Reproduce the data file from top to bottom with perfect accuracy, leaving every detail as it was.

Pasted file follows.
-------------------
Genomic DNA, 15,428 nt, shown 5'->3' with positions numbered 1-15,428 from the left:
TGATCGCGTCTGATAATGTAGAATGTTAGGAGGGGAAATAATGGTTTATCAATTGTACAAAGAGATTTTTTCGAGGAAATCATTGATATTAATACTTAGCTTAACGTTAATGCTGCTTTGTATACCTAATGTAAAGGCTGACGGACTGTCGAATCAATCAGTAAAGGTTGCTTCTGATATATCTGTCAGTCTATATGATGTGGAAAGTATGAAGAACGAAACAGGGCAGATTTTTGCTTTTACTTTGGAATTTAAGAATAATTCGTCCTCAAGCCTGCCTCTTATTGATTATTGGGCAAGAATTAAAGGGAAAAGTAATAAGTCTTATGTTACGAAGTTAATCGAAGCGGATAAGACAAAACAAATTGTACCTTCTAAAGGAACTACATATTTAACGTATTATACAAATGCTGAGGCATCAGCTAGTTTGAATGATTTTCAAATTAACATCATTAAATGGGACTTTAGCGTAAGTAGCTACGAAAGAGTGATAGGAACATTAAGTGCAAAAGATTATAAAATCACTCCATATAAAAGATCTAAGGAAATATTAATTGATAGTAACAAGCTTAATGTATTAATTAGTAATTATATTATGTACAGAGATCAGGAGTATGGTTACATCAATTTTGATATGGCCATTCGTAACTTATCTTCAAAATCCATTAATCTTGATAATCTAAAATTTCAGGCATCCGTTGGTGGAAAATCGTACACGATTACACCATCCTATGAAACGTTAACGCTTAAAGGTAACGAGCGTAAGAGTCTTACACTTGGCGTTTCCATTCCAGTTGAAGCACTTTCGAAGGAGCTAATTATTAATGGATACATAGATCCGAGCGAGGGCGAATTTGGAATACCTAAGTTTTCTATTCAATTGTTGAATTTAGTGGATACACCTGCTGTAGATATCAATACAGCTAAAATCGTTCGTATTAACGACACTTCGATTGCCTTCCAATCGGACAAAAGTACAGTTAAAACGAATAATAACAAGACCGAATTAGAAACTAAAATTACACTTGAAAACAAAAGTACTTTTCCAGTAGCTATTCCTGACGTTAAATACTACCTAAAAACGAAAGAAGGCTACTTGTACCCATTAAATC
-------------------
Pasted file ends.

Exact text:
Genomic DNA, 15,428 nt, shown 5'->3' with positions numbered 1-15,428 from the left:
TGATCGCGTCTGATAATGTAGAATGTTAGGAGGGGAAATAATGGTTTATCAATTGTACAAAGAGATTTTTTCGAGGAAATCATTGATATTAATACTTAGCTTAACGTTAATGCTGCTTTGTATACCTAATGTAAAGGCTGACGGACTGTCGAATCAATCAGTAAAGGTTGCTTCTGATATATCTGTCAGTCTATATGATGTGGAAAGTATGAAGAACGAAACAGGGCAGATTTTTGCTTTTACTTTGGAATTTAAGAATAATTCGTCCTCAAGCCTGCCTCTTATTGATTATTGGGCAAGAATTAAAGGGAAAAGTAATAAGTCTTATGTTACGAAGTTAATCGAAGCGGATAAGACAAAACAAATTGTACCTTCTAAAGGAACTACATATTTAACGTATTATACAAATGCTGAGGCATCAGCTAGTTTGAATGATTTTCAAATTAACATCATTAAATGGGACTTTAGCGTAAGTAGCTACGAAAGAGTGATAGGAACATTAAGTGCAAAAGATTATAAAATCACTCCATATAAAAGATCTAAGGAAATATTAATTGATAGTAACAAGCTTAATGTATTAATTAGTAATTATATTATGTACAGAGATCAGGAGTATGGTTACATCAATTTTGATATGGCCATTCGTAACTTATCTTCAAAATCCATTAATCTTGATAATCTAAAATTTCAGGCATCCGTTGGTGGAAAATCGTACACGATTACACCATCCTATGAAACGTTAACGCTTAAAGGTAACGAGCGTAAGAGTCTTACACTTGGCGTTTCCATTCCAGTTGAAGCACTTTCGAAGGAGCTAATTATTAATGGATACATAGATCCGAGCGAGGGCGAATTTGGAATACCTAAGTTTTCTATTCAATTGTTGAATTTAGTGGATACACCTGCTGTAGATATCAATACAGCTAAAATCGTTCGTATTAACGACACTTCGATTGCCTTCCAATCGGACAAAAGTACAGTTAAAACGAATAATAACAAGACCGAATTAGAAACTAAAATTACACTTGAAAACAAAAGTACTTTTCCAGTAGCTATTCCTGACGTTAAATACTACCTAAAAACGAAAGAAGGCTACTTGTACCCATTAAATC